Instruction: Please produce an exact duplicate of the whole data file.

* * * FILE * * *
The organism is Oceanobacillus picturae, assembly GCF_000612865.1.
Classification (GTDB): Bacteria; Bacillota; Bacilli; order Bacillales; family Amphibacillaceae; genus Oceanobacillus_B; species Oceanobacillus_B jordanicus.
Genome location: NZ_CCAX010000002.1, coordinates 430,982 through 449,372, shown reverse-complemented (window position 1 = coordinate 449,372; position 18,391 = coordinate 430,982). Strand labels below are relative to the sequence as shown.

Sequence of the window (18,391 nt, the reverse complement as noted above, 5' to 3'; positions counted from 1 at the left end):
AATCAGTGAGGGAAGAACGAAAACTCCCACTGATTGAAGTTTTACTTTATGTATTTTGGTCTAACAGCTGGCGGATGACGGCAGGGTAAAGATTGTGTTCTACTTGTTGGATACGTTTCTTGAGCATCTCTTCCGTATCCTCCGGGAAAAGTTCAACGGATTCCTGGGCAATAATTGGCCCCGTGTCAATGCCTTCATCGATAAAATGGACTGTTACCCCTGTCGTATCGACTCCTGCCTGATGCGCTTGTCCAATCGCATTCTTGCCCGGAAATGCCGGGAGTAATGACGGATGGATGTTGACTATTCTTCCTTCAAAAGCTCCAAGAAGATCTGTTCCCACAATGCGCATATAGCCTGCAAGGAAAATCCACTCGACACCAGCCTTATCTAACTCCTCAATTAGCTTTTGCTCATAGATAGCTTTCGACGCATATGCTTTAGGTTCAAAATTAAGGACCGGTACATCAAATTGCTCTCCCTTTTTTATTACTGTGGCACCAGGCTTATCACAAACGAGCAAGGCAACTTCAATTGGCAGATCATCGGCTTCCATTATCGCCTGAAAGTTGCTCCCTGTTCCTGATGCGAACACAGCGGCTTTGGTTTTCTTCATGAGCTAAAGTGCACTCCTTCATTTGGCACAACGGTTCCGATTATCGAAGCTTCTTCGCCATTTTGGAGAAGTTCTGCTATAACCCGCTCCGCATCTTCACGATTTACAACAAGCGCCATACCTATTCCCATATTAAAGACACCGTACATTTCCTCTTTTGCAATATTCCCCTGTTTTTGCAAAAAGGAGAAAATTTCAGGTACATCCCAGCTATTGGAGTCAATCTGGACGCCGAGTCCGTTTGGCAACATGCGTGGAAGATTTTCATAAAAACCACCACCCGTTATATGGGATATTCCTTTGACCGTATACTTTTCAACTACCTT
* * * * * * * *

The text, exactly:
The organism is Oceanobacillus picturae, assembly GCF_000612865.1.
Classification (GTDB): Bacteria; Bacillota; Bacilli; order Bacillales; family Amphibacillaceae; genus Oceanobacillus_B; species Oceanobacillus_B jordanicus.
Genome location: NZ_CCAX010000002.1, coordinates 430,982 through 449,372, shown reverse-complemented (window position 1 = coordinate 449,372; position 18,391 = coordinate 430,982). Strand labels below are relative to the sequence as shown.

Sequence of the window (18,391 nt, the reverse complement as noted above, 5' to 3'; positions counted from 1 at the left end):
AATCAGTGAGGGAAGAACGAAAACTCCCACTGATTGAAGTTTTACTTTATGTATTTTGGTCTAACAGCTGGCGGATGACGGCAGGGTAAAGATTGTGTTCTACTTGTTGGATACGTTTCTTGAGCATCTCTTCCGTATCCTCCGGGAAAAGTTCAACGGATTCCTGGGCAATAATTGGCCCCGTGTCAATGCCTTCATCGATAAAATGGACTGTTACCCCTGTCGTATCGACTCCTGCCTGATGCGCTTGTCCAATCGCATTCTTGCCCGGAAATGCCGGGAGTAATGACGGATGGATGTTGACTATTCTTCCTTCAAAAGCTCCAAGAAGATCTGTTCCCACAATGCGCATATAGCCTGCAAGGAAAATCCACTCGACACCAGCCTTATCTAACTCCTCAATTAGCTTTTGCTCATAGATAGCTTTCGACGCATATGCTTTAGGTTCAAAATTAAGGACCGGTACATCAAATTGCTCTCCCTTTTTTATTACTGTGGCACCAGGCTTATCACAAACGAGCAAGGCAACTTCAATTGGCAGATCATCGGCTTCCATTATCGCCTGAAAGTTGCTCCCTGTTCCTGATGCGAACACAGCGGCTTTGGTTTTCTTCATGAGCTAAAGTGCACTCCTTCATTTGGCACAACGGTTCCGATTATCGAAGCTTCTTCGCCATTTTGGAGAAGTTCTGCTATAACCCGCTCCGCATCTTCACGATTTACAACAAGCGCCATACCTATTCCCATATTAAAGACACCGTACATTTCCTCTTTTGCAATATTCCCCTGTTTTTGCAAAAAGGAGAAAATTTCAGGTACATCCCAGCTATTGGAGTCAATCTGGACGCCGAGTCCGTTTGGCAACATGCGTGGAAGATTTTCATAAAAACCACCACCCGTTATATGGGATATTCCTTTGACCGTATACTTTTCAACTACCTT